Both ethnicity and race are used to describe one and the same concept from the different angles. Origin can be viewed from a biological and cultural point of view. Biologically, people all over the world have the slightest differences in their DNA which cause minor distinctions in appearance and endow all people with a different skin color. Culturally, people belong to communities which cherish certain traditions, prefer specific clothing, and have a characteristic behavior. Some races include a broad range of ethnic communities which further differentiate people of a single race.
The race is given people by nature. Every child is born with a perfectly-constructed set of external features as well as tendencies towards developing specific diseases. The race is impossible to change or disguise; external features such as skin color and eye shape immediately tell about the racial origin of the person.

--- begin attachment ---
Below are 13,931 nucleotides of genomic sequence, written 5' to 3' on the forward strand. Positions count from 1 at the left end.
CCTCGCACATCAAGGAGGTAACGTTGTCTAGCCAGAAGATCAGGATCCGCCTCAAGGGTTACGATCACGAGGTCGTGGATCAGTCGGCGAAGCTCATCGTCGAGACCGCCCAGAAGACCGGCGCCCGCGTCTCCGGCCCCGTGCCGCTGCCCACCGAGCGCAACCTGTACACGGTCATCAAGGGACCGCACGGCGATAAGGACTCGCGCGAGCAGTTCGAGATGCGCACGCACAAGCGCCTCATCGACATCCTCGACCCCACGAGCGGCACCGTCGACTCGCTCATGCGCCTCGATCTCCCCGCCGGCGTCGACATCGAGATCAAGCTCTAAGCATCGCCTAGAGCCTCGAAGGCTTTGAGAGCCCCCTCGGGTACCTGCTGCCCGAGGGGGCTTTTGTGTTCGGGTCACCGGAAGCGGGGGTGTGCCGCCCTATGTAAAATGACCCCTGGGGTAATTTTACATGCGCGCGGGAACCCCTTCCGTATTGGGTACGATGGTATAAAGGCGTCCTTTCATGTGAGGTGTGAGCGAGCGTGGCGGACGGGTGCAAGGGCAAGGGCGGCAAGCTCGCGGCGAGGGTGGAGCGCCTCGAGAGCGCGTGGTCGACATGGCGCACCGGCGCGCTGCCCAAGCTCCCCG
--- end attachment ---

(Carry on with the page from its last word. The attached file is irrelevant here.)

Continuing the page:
Ethnicity, on the contrary, can be changed through the lifetime. Belonging to a certain ethnicity is also given by birth, but as people emigrate, they may change their prior ethnicity. For example, an Asian-American person may live in America but remain the representative of their specific ethnic group like Chinese or Korean. Otherwise, they can assimilate with their new community and become Americans. The matter of ethnicity is to some extent interrelated with a citizenship and religion.
Therefore, race is the heritage which is passed on genetically. It is a permanent characteristic. Originally races indicated that people belong to certain continents, but today people of different races are mixed all over the world. Ethnicity, on the other hand, is a matter of self-identification. People who never emigrated have no difficulties with defining their ethnicity, but those who never settle at one and the same place for too long may find it difficult to tell who they are from the ethnically.